The Khedut Mazdoor Chetna Sangath enthusiastically jumped into the electoral fray in 1989 when elections for Sarapanches and Panches was introduced in Madhya Pradesh well before the Constitutional Amendment in 1993. Many Panches, Sarpanches and block representatives were elected from the organisation, some unopposed. However, very soon they all became corrupt because they found it more profitable to accept the enticements provided by the Panchayat bureaucracy and the mainstream politicians, than to meet the demands of the electorate. So the organisation decided to work to empower the Gram Sabha instead of fight elections from the next time onwards and that is what it has been doing. From 2005 onwards with the implementation of the MGNREGA and the Forest Rights Act and now the provisions of the National Rural Health Mission, Right to Education Act and Food Security Act, the Gram Sabha has become very powerful on  paper and the KMCS works to make it powerful on the ground also. So much so that it does not matter any more as to who is the Sarpanch or Panch is in KMCS areas as the Gram Sabha is powerful enough to bypass them completely. In the forty to fifty villages where it has a strong base, the Panches and Sarpanches are all members of the KMCS but they have been elected on their own without any backing from the organisation and instead have had to rely on the support garnered from their dual membership of mainstream political parties. They have to listen to the Gram Sabha and if they don't they get sidelined.
The provisions of the Panchayat Extension to Scheduled Areas Act as incorporated in the Madhya Pradesh Panchayati Raj Act, make the tribal Gram Sabha even more powerful if it can be registered separately as an institution in every small tribal hamlet. The KMCS has initiated a process for this legal registration but the administration is stonewalling it and it will require moving the High Court by and by. The KMCS has already used the provisions to stall many projects of the Government aimed at displacing tribals but once the Gram Sabha in the small hamlet becomes a registered entity it will become a legal entity and make it easier for people to establish self rule. All this just shows how true self rule requires a persistent effort to make the Gram Sabha more powerful instead of participating in the Panchayat elections and making efforts to get the present form of Panchayati Raj to work in favour of the people in the face of forces that can easily coopt the elected representatives to sabotage attempts at building up the strength of the Gram Sabha.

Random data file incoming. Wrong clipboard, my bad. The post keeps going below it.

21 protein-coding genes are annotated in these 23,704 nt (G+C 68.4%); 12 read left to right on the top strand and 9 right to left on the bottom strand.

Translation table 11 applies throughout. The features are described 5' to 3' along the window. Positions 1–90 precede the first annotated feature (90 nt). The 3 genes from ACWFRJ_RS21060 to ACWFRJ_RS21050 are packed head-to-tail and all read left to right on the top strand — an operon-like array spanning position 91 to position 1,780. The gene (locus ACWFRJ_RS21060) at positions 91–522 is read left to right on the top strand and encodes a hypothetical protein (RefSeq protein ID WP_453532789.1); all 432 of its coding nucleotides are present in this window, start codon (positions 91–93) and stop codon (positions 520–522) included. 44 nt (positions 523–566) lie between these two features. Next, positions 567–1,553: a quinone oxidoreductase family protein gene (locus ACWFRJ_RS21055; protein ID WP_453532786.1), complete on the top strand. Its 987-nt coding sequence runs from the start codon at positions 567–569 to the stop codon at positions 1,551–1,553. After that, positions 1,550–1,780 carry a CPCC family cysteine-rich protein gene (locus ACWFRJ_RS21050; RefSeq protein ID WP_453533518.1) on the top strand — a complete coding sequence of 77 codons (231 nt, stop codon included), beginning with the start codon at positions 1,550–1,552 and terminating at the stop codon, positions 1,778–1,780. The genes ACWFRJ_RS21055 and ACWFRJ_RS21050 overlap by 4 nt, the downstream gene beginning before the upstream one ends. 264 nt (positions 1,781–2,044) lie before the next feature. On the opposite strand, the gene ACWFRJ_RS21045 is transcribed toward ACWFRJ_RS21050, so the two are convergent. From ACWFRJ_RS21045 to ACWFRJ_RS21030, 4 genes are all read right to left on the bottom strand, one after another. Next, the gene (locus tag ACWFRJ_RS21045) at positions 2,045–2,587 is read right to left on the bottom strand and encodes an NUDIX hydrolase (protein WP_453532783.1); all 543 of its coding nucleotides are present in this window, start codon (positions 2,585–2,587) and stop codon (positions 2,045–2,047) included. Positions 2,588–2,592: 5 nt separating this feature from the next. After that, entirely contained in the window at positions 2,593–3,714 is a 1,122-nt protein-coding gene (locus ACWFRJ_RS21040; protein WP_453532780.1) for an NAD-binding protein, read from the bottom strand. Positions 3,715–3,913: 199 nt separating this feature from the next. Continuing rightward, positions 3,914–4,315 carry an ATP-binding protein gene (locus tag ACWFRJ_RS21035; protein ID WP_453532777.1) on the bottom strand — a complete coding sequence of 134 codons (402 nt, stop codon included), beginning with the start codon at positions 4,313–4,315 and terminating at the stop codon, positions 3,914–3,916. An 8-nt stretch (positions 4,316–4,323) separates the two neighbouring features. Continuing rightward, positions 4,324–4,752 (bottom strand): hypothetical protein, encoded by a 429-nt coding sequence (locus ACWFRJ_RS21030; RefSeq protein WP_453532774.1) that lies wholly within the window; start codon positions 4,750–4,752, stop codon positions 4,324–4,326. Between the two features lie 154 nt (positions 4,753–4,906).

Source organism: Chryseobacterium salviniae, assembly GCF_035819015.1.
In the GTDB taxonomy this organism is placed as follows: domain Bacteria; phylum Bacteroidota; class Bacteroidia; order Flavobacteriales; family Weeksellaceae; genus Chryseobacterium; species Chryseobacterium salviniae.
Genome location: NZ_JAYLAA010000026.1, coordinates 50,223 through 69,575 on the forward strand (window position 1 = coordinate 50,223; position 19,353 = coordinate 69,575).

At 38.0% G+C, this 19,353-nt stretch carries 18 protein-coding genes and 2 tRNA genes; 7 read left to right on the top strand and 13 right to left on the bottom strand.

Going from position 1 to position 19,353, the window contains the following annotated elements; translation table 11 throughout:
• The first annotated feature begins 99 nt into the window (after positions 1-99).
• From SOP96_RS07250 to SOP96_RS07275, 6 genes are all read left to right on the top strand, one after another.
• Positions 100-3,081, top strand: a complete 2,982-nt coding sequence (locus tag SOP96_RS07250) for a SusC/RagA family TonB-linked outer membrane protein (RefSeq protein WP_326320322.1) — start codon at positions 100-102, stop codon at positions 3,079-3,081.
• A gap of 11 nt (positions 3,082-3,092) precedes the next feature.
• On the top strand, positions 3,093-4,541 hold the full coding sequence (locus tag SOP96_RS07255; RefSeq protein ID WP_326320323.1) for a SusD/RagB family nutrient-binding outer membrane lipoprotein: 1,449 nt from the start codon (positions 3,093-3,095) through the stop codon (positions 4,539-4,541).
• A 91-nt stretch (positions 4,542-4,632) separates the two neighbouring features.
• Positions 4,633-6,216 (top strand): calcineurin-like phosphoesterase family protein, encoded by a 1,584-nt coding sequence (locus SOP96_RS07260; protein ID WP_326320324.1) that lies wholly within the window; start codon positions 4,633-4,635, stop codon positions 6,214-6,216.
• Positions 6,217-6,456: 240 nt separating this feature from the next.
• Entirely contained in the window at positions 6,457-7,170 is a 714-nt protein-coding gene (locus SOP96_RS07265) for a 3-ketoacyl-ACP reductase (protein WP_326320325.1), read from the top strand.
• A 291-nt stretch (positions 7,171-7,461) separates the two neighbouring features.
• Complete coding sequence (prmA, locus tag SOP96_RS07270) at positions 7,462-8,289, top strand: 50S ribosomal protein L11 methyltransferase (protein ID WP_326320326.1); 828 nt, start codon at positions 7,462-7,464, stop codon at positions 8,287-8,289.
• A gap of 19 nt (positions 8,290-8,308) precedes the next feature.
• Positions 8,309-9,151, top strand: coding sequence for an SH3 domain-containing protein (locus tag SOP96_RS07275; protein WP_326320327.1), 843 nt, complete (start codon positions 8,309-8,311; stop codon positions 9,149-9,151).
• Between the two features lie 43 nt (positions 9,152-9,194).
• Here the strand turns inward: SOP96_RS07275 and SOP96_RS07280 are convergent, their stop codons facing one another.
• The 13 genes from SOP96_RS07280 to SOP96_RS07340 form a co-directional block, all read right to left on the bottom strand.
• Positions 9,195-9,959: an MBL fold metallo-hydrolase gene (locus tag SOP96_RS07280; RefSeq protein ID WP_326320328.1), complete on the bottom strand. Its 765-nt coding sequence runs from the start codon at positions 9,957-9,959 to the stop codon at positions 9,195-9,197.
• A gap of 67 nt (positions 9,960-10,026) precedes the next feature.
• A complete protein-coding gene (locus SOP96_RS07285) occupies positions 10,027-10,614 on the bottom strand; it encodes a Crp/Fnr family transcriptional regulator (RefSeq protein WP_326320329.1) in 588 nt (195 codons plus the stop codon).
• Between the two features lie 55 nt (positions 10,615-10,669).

It is in this context that one has to see the futility of the move by some organisations in Madhya Pradesh to initiate a Swashasan Abhiyan or self rule campaign around participation in elections and the election of honest and accountable Sarpanches and Panches. A regional training workshop was held recently in Kukshi by the campaign with the KMCS as one of the hosts. Those members of the KMCS who were keen on fighting elections attended the training. For the record let it be known that there are many people in the KMCS who want to fight elections including some of its leading activists as they feel the KMCS, being a small entity, cannot really fight the dominant system. The training concentrated on teaching people how to file nominations for the various elected posts and then explained what were the powers of Panches and Sarpanches. Many members of the KMCS pointed out that this was like playing into the hands of the established centralised system and getting co-opted by it instead of truly fighting for swashasan or self rule which could only be possible if there was direct democracy as experience had shown that some of the best grassroots activists of the organisation had become corrupt after being elected. Thus, the charade of self rule gets perpetuated in many ways by the machinations of the dominant centralised system and difficult as it is a counter movement for direct democracy through the Gram Sabhas has to be built up.